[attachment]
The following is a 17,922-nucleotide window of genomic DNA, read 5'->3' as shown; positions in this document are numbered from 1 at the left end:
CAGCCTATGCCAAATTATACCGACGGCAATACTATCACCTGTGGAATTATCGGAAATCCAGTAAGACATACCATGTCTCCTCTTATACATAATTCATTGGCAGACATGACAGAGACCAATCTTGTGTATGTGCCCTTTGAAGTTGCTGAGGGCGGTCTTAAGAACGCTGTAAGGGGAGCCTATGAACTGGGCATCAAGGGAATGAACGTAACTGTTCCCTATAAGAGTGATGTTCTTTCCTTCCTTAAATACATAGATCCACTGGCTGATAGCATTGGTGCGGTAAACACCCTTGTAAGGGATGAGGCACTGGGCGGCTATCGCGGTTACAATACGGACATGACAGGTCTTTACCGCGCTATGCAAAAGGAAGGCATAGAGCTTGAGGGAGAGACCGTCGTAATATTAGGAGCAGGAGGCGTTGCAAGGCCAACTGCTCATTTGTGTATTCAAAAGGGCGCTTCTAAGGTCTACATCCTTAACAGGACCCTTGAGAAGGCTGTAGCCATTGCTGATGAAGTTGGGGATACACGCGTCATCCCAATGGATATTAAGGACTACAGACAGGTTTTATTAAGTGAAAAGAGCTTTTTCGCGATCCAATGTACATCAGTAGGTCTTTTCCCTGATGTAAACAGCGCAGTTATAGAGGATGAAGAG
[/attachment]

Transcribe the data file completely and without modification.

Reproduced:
The following is a 17,922-nucleotide window of genomic DNA, read 5'->3' as shown; positions in this document are numbered from 1 at the left end:
CAGCCTATGCCAAATTATACCGACGGCAATACTATCACCTGTGGAATTATCGGAAATCCAGTAAGACATACCATGTCTCCTCTTATACATAATTCATTGGCAGACATGACAGAGACCAATCTTGTGTATGTGCCCTTTGAAGTTGCTGAGGGCGGTCTTAAGAACGCTGTAAGGGGAGCCTATGAACTGGGCATCAAGGGAATGAACGTAACTGTTCCCTATAAGAGTGATGTTCTTTCCTTCCTTAAATACATAGATCCACTGGCTGATAGCATTGGTGCGGTAAACACCCTTGTAAGGGATGAGGCACTGGGCGGCTATCGCGGTTACAATACGGACATGACAGGTCTTTACCGCGCTATGCAAAAGGAAGGCATAGAGCTTGAGGGAGAGACCGTCGTAATATTAGGAGCAGGAGGCGTTGCAAGGCCAACTGCTCATTTGTGTATTCAAAAGGGCGCTTCTAAGGTCTACATCCTTAACAGGACCCTTGAGAAGGCTGTAGCCATTGCTGATGAAGTTGGGGATACACGCGTCATCCCAATGGATATTAAGGACTACAGACAGGTTTTATTAAGTGAAAAGAGCTTTTTCGCGATCCAATGTACATCAGTAGGTCTTTTCCCTGATGTAAACAGCGCAGTTATAGAGGATGAAGAG